3. Card Hand Counter Device with automatic Blackjack indication. This device is exactly the same as the unit described above and it has two card recognition scanners, one on top and one on bottom so it can automatically check for the blackjack when instructed to do so by the operation of a switch. This device will cost more but offers less training time and less dealer operation time and eliminates possible mistakes made in using a two switch system. These devices will now be described in more detail.

FIG. 5 is a block diagram of a first embodiment of a card hand counter device 200 in accordance with the present invention. In this embodiment, a microprocessor 260 is coupled to the ATMU 104 with a standard or proprietary communications interface cable and protocol. The preferred embodiment is via RS-485 communications interface 280 with the device 200 being able to be addressed with as many as 31 other devices per communications line. An RS-232c serial interface is optional and can be used for computing devices not capable of supporting RS-485 communications.

The basic operating principle of the card hand counter device 200 in the first embodiment is that the card or cards slid into the card hand counter device 200 break a beam of light between two LEDs 264 located therewithin. One LED 264A (top) transmits light down to the second LED 264B (bottom) which induces a current and represents no cards/no hand present. When the beam of light is broken by the card(s) of a hand for a period of one second (preferred embodiment timing) or more, the unit increments an accumulator 265 (hand counter buffer) by 1.

When the device is polled for information from the microprocessor 260 it sends the value contained in the hand counter accumulator buffer 265 to the ATMU 104. Once the protocol defining message received from microprocessor 260 is registered by the device, it clears the hand counter buffer 265 and is then ready to count more hands.

FIG. 6 is a flow chart showing the operation of the card hand counter device of FIG. 5 in accordance with the present invention. As is seen, first a card is inserted via steps 302, then the counter is incremented via step 304. A determination is made as to whether the counter is to be polled via step 306. If the device is not to be polled then to return to step 302. If the device is to be polled then the data is sent to the polling device via step 308. The receipt of data is verified via step 310 and the buffer is then cleared via step 312. Thereafter the system is returned to the start via step 314.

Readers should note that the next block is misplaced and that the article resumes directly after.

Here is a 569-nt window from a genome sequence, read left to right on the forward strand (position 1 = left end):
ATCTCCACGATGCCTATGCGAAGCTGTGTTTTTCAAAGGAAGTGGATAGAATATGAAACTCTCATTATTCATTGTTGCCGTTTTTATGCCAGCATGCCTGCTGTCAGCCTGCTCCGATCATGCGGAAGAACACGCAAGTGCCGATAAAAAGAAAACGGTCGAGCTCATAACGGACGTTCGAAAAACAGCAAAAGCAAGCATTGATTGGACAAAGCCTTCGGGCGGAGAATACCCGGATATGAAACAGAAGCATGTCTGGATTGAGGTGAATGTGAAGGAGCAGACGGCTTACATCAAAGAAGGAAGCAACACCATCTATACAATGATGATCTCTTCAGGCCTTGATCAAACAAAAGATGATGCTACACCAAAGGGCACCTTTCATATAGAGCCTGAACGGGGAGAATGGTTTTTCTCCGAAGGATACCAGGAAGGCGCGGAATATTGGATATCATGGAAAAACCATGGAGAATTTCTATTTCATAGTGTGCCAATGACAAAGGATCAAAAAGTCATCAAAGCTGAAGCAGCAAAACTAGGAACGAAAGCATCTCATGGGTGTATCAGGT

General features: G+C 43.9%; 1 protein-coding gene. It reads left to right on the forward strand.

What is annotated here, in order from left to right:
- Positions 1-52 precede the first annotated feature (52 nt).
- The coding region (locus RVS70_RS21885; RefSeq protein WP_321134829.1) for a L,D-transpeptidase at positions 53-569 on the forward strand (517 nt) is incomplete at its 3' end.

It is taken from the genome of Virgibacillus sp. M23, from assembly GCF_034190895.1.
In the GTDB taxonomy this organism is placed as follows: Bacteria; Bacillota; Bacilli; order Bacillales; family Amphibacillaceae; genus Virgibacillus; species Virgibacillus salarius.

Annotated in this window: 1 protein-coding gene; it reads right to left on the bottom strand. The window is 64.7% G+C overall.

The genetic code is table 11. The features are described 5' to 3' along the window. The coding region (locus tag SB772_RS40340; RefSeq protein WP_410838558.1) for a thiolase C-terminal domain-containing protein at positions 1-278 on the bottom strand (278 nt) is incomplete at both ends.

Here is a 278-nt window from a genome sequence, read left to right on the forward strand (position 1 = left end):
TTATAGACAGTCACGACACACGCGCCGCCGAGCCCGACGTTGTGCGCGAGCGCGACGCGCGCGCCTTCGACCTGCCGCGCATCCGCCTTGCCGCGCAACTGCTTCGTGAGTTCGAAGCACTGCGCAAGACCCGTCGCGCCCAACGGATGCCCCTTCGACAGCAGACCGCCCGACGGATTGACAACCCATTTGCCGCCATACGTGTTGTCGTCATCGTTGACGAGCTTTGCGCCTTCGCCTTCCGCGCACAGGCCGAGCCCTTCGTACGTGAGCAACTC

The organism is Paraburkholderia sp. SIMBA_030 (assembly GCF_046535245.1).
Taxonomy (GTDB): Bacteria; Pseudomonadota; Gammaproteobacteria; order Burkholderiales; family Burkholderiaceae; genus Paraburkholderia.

FIG. 7 is a block diagram of a second embodiment of a card hand counter device 200' in accordance with the present invention. Card hand counter device 200' also integrates a manually activated Blackjack detector or "no Peeky" device 270.

Referring now to FIG. 8, when a 21 dealer's first two cards (bottom one face-down, top one face-up) are inserted into the device 200', the dealer can manually instruct the device 200' to "look" for a ten-value card (10, Jack, Queen, King of any suit) by pressing the "Ace" button 350 (this would be the case because the dealer will only "look" for a ten-value card after receiving an ace face-up and asking players for 21 insurance). If the face-down bottom card is in fact a ten-value card, a 21 or Blackjack indicator LED will glow illuminating the blackjack symbol, if not, a small green LED indicator 268 will light to confirm it has "looked" and not found a ten-value card. If the dealer has a ten-value card face-up on top and therefore needs to check for an ace face-down on the bottom, the same procedure is used (except that insurance is not offered to the players) and the "Ten" button 352 is pressed. If an ace is face-down on the bottom, the Blackjack 269 indicator lights up, if not the green LED 268 lights showing no ace and therefore no blackjack or 21.

The device 200' shown in FIG. 7 also has a blackjack's checked accumulator 265' that stores two values. One value is the number of hands checked since the last polling and clearing buffer 272. The second value is number of blackjacks 274 (positive results). These two numbers can be of value for statistical purposes for the casino. Once these values are requested by polling from the computing device and the polled data is acknowledged by the computing device, these buffers are cleared to be used for collection of new data.